Wooster schools' alternative sites offer in-person option

Wooster schools' alternative sites offer in-person option

Teacher Camille Malta works with young Ares Blake at the United Methodist Church alternative site.


“I like school because there’s lots of yummy food and it’s fun,” 5-year-old Ares Blake said. He went on to name all his friends in the classroom and added, “Even my teacher is my friend.”

Blake’s observations are just the kind of reason the Wooster City School District knew it was imperative to provide an in-person option for children and parents in the district. The alternate sites allow for a five-days-a-week option.

“This gives a childcare option for parents who work full time and need to have their child in school, who want their child to continue to learn and have that socialization that’s so critical,” said Kaylee Harrell, principal of Melrose Elementary.

The alternative site at United Methodist Church, which Blake attends, is one of three in the district for elementary students. Other sites are at Cornerstone Elementary and Grace Church. Students from Kean and Parkview attend the site at Grace Church, and students from Melrose attend the United Methodist Church site. Cornerstone houses the site for its students.

Students at both Edgewood and Wooster High School attend the alternative sites at their respective schools. The Littlest Generals preschool program also hosts an alternative site for the district's youngest learners at the Early Learning Center at Cornerstone Elementary School.

“We’re meeting our target to provide a five-day-a-week option to support our families," said Karen Arbogast, director of elementary education for the district. "We’re so happy to do this in a childcare/day camp model that gives students engaging learning experiences throughout the days and weeks.”

Arbogast said in addition to teaching and learning, the schools provide meals, before- and after-school care, and critical social-emotional experiences.

Families choosing option A1 of the district’s plan have their students report to school for in-person learning two days a week and to the alternative sites for the other three days. Option A2 has the students learning remotely from home for three days. Option B is all online learning through the Generals Academy, which this year was expanded to include elementary students. Roughly 300 families have chosen that option.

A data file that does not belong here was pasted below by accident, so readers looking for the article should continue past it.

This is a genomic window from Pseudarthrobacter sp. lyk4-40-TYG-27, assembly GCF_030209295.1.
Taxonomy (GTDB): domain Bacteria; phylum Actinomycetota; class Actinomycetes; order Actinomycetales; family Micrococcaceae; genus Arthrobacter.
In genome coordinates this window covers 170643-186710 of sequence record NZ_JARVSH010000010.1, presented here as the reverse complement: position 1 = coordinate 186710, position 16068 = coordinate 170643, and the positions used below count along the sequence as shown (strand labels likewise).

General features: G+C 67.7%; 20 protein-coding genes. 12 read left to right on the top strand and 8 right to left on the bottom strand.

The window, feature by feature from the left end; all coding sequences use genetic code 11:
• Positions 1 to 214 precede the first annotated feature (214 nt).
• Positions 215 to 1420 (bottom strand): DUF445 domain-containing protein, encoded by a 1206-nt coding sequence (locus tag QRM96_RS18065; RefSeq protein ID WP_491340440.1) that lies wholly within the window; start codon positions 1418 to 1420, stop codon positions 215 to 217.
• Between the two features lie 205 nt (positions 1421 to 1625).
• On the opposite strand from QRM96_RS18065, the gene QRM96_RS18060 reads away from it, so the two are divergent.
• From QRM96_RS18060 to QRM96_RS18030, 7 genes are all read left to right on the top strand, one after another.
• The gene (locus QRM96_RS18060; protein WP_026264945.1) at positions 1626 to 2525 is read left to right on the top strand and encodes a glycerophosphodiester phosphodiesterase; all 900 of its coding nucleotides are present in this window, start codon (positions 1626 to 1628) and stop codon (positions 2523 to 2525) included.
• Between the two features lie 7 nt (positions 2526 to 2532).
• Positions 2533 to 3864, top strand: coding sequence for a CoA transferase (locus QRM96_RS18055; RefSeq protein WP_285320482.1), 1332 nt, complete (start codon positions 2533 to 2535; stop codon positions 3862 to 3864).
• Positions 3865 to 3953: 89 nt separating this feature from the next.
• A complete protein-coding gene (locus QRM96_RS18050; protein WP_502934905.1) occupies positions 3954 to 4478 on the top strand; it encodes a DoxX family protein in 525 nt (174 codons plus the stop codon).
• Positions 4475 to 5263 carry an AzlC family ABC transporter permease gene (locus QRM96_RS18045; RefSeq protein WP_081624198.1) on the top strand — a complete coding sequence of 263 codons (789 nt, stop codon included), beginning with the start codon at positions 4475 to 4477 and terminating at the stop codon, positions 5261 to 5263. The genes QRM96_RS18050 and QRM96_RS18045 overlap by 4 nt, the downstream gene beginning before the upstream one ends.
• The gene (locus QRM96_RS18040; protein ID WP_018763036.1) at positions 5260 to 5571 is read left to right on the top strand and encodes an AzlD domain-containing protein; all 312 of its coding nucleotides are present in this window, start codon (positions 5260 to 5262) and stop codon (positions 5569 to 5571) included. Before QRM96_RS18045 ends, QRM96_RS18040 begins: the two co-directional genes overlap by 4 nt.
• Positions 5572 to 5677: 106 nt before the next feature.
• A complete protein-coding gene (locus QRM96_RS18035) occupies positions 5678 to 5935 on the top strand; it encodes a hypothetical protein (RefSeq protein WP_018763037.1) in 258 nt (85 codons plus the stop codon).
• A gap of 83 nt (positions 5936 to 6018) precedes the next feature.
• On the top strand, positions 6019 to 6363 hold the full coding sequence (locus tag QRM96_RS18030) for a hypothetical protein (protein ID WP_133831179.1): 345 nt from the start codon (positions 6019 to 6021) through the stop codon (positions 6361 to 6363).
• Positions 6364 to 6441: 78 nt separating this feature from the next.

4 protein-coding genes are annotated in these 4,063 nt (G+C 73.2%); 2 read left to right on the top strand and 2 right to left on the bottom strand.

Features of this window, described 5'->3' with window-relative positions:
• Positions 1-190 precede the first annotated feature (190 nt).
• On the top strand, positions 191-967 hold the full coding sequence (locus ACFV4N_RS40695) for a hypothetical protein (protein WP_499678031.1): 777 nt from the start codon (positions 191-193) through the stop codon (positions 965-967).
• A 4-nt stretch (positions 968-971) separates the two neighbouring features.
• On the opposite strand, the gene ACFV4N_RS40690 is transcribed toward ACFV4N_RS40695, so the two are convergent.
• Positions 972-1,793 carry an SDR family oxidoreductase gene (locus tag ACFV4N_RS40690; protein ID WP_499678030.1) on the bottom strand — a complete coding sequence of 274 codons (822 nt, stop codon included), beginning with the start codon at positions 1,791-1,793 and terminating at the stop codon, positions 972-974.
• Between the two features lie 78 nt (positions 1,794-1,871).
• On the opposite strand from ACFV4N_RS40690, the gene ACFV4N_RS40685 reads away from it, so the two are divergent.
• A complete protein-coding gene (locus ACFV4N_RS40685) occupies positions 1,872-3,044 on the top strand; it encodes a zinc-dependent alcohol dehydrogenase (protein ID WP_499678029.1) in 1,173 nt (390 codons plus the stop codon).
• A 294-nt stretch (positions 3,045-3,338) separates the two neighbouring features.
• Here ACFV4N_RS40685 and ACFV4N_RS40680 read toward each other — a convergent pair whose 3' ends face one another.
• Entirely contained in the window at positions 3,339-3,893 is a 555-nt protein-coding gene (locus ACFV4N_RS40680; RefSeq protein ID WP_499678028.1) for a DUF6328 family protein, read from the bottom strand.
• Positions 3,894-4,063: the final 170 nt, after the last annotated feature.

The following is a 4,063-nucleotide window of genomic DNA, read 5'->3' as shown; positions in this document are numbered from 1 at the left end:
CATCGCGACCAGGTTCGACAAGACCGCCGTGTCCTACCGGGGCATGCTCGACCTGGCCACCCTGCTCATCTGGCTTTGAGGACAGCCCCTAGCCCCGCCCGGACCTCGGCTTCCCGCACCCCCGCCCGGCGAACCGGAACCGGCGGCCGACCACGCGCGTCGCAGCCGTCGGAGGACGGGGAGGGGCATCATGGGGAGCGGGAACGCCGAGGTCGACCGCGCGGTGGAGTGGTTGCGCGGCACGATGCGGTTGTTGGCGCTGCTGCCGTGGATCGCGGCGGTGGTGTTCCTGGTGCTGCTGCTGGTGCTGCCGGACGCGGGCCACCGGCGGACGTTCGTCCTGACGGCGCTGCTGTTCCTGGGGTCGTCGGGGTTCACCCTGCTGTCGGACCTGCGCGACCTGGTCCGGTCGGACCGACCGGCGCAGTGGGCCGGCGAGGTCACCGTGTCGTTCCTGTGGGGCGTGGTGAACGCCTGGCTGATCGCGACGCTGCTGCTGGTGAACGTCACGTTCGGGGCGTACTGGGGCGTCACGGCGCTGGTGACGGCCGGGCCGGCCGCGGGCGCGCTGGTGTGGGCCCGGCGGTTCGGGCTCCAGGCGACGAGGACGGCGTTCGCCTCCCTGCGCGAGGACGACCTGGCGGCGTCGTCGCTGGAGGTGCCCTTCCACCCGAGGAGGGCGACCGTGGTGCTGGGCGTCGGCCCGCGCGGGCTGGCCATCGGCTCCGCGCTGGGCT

Amid all the changes to the educational models for the schools, COVID-19 preventative measures remained first and foremost.

“We’ve been very vigilant with regard to wearing masks, distancing, rigorous cleaning and sanitizing, and frequent hand washing,” Arbogast said.

The sites are staffed by teachers, paraprofessionals, Boys and Girls Club staff, and volunteers.

“I can’t say enough about the dedication and flexibility of our staff,” Arbogast said. “There’s no way this could be a success without them doing such a great job with our students.”

On Wednesdays, art, physical education and music teachers rotate into the alternative sites, Arbogast said.

Several community partners are helping with the schools’ programming, according to Arbogast.

“Anazao, Boys and Girls Club, The College of Wooster, and the Wayne County Library have been a couple of our great partners,” Arbogast said.

"Once we found our locations and facilities to house our alternative learning centers, we needed to staff them," said Dr. Michael Tefs, Wooster's superintendent. "The staff have been amazingly committed, flexible and caring. The daily experience is fun, rewarding and wonderfully developmentally appropriate. All in all, though, a heavy lift, these centers are achieving our original vision and then some. I know our families who use these centers are very grateful."

Another area that had to be coordinated was transportation. Students who normally would have ridden the bus still do, and parent pick-ups and drop-offs have been staggered.

A typical day for students has them being served breakfast as soon as they arrive and then settling in. They then participate in their morning circuit, which would include Edmentum (an online learning management system), learning activities, physical education, and arts and crafts, with variations for grade levels. Staggered lunches are followed by recess and then story time for kindergartners. Independent reading is complemented with things like cursive writing and learning sight words, which paraprofessional staff members coordinate with classroom teachers and literacy coaches.

Arbogast said the district is very grateful for the opportunity to utilize learning space at both Grace Church and the United Methodist Church. “Their welcome and support is so gratefully appreciated,” she said.

"Our alternative learning centers have been a real labor of love," Tefs said. "We, as a community, envisioned these centers as a support for our families who needed a five-day-a-week option (childcare) during this global pandemic. Grace and WUMC have been remarkable partners. Their partnership will leave a legacy and truly resembles the supportive and philanthropic culture of this amazing city we call Wooster."

With the staggering amount of planning and teaching going into the alternative sites, it’s no wonder a 5-year-old like Blake might answer the question of why he likes school with the response, “Because now I know everything.”

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